Soaring emerging market exchange traded funds (ETFs) have lured investors in droves this year. A recent tally of the numbers underscored just how much this is true.
Emerging market ETFs have already seen inflows hit $30.5 billion at the end of August, which surpassed inflows of $24.8 billion for the whole of 2009, writes Chris Flood for The Financial Times. If investors continue their pace, total inflows for the year could even top an estimated $45.7 billion, or up 84% year-over-year. [Emerging Market ETFs Getting Hotter.]
Broken down, it’s still an interesting picture:
- Equity emerging market ETFs saw an additional $27.9 billion for the first 10 months of the year, which was more than 2009’s inflows of $23.2 billion.
- Fixed-income emerging market ETFs hit $2.4 billion by the end of August, exceeding inflows of $1.5 billion for the whole of last year. It is estimated that inflows could reach $3.6 billion by the end of the year.
- Currency emerging market ETFs took in an additional $208.7 million by August, compared to inflows of $77.6 million for 2009. Chinese currency ETFs have been heavily traded as investors bet on the likelihood of revaluation of the renminbi. Additionally, China is still the largest investment destination in single-country equity ETFs. [China ETFs: Economic Indicators Are Looking Good.]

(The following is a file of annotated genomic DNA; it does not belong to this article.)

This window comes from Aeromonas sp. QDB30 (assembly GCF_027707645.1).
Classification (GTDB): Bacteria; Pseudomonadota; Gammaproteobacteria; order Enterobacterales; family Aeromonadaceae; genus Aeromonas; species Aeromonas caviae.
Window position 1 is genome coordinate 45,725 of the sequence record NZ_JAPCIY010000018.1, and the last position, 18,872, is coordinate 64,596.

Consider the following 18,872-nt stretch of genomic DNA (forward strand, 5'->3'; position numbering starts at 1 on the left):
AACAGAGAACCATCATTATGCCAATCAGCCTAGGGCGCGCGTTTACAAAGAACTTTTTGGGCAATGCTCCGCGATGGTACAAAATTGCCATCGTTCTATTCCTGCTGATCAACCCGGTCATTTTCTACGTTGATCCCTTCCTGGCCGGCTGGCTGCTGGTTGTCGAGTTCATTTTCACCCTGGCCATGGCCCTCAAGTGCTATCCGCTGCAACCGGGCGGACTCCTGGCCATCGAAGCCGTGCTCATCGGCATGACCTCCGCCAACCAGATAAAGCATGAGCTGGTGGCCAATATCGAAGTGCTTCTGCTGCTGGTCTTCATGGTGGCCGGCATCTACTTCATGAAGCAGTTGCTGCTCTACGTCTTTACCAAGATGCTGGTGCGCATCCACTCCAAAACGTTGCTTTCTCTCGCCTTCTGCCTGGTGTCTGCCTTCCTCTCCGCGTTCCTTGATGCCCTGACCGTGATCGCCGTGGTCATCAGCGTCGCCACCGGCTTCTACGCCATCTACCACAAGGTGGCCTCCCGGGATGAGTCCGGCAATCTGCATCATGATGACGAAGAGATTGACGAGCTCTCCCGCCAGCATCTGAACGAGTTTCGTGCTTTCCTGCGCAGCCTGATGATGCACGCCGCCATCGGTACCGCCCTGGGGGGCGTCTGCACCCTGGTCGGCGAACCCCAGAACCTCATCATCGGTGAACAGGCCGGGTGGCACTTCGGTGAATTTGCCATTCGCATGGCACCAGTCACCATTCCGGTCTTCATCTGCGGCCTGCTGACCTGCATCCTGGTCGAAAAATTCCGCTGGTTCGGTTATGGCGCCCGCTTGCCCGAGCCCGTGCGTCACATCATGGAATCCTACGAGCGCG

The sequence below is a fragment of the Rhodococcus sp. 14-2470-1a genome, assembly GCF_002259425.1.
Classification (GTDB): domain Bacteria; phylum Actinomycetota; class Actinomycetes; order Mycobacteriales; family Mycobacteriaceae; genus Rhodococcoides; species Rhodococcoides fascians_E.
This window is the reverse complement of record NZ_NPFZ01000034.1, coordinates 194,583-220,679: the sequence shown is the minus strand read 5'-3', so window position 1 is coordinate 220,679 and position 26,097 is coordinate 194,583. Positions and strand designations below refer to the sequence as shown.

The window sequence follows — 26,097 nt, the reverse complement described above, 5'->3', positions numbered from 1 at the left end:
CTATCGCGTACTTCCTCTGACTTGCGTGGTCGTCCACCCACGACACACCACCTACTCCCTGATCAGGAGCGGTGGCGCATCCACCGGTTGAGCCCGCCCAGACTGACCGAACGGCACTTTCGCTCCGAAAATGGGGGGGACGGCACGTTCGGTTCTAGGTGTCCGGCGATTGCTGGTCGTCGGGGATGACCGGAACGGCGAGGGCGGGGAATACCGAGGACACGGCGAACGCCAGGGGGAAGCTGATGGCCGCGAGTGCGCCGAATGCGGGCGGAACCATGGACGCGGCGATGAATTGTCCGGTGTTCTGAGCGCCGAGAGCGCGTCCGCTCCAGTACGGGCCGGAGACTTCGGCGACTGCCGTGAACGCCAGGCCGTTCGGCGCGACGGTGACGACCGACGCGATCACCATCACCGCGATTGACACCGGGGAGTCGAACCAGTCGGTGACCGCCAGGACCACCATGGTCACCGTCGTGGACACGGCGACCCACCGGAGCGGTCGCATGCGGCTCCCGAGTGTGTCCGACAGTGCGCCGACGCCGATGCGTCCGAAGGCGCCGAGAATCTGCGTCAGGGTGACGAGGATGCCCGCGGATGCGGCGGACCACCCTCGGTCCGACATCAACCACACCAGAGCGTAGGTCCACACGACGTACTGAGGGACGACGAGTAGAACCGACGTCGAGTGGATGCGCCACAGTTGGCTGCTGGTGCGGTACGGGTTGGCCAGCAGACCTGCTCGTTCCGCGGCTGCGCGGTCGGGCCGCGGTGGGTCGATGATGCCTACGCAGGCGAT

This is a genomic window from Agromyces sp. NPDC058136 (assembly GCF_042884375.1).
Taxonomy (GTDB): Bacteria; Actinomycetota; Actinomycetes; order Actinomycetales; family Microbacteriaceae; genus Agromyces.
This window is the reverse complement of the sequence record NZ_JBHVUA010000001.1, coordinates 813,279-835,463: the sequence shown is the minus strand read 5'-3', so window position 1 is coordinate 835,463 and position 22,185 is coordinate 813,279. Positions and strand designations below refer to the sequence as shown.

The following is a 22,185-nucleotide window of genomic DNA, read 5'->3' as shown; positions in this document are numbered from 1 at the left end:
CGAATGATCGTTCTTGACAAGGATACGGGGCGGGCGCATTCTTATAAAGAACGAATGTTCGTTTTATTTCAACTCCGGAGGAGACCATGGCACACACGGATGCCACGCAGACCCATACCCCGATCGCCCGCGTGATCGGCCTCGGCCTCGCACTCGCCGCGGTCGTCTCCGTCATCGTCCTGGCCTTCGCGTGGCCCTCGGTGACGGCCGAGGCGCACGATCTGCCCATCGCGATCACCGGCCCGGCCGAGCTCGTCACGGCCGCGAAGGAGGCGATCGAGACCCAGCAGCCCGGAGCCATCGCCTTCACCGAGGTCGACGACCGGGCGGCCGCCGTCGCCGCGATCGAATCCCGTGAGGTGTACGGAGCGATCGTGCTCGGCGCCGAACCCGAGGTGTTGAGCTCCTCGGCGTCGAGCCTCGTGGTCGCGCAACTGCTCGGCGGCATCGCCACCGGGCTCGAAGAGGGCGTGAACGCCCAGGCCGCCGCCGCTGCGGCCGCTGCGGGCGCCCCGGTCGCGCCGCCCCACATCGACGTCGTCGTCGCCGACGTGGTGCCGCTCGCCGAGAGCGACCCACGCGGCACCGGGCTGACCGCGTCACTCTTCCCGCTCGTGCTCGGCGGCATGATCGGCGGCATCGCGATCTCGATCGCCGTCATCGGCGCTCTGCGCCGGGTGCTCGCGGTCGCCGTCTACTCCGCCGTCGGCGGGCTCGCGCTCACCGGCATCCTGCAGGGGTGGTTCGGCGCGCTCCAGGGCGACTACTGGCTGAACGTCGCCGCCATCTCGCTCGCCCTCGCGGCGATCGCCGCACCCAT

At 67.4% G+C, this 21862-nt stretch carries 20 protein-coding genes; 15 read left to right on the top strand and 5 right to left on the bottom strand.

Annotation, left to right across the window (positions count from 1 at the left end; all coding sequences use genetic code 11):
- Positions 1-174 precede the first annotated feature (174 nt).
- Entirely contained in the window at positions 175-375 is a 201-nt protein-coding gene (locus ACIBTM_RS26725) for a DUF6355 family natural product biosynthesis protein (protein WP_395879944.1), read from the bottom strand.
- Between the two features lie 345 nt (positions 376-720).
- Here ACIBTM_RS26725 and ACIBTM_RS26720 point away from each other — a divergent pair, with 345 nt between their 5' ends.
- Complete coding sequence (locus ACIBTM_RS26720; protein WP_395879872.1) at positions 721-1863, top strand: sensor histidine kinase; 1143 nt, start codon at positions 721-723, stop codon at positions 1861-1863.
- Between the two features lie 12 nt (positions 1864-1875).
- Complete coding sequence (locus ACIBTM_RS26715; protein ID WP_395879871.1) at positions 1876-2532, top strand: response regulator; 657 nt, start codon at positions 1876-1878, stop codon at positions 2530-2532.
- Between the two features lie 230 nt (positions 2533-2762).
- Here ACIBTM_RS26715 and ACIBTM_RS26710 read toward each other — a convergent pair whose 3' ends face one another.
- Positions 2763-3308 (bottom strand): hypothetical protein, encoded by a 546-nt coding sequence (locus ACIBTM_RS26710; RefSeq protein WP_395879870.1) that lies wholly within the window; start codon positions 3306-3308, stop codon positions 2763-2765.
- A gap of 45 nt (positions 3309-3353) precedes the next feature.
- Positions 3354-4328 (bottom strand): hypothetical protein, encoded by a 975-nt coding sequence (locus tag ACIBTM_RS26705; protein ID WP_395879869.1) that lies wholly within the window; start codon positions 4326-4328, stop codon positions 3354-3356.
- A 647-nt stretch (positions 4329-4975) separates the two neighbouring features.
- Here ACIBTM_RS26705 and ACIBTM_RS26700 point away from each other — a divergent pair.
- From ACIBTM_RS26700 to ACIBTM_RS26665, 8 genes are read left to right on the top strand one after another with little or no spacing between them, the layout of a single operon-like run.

Though some of the funds below are larger than others, you can clearly see the asset growth:
- iShares MSCI Emerging Index Fund (NYSEArca: EEM): up 37% in the last year
- Vanguard Emerging Markets ETF (NYSEArca: VWO): up 155.2% in the last year
- WisdomTree Emerging Markets Equity (NYSEArca: DEM): up 132% in the last year
- EGShares Emerging Markets Large-Cap (NYSEArca: EEG): up 125% in the last year
The move to emerging market equities could continue in the wake of a report from JP Morgan, which stated that the asset class would outperform emerging market bonds next year. The reason? Rising Treasury yields in the United States, say Jason Webb and Michael Patterson for BusinessWeek.
Though emerging markets clearly have been scorching, don’t get caught up in over-exuberance. This is a good time to dust off your exit strategy and have it ready, just in case. Trends don’t last forever, and emerging markets may encounter bumps along the road to prosperity.
For more information on the emerging markets, visit our emerging markets category.
Max Chen contributed to this article.
The opinions and forecasts expressed herein are solely those of Tom Lydon, and may not actually come to pass. Information on this site should not be used or construed as an offer to sell, a solicitation of an offer to buy, or a recommendation for any product.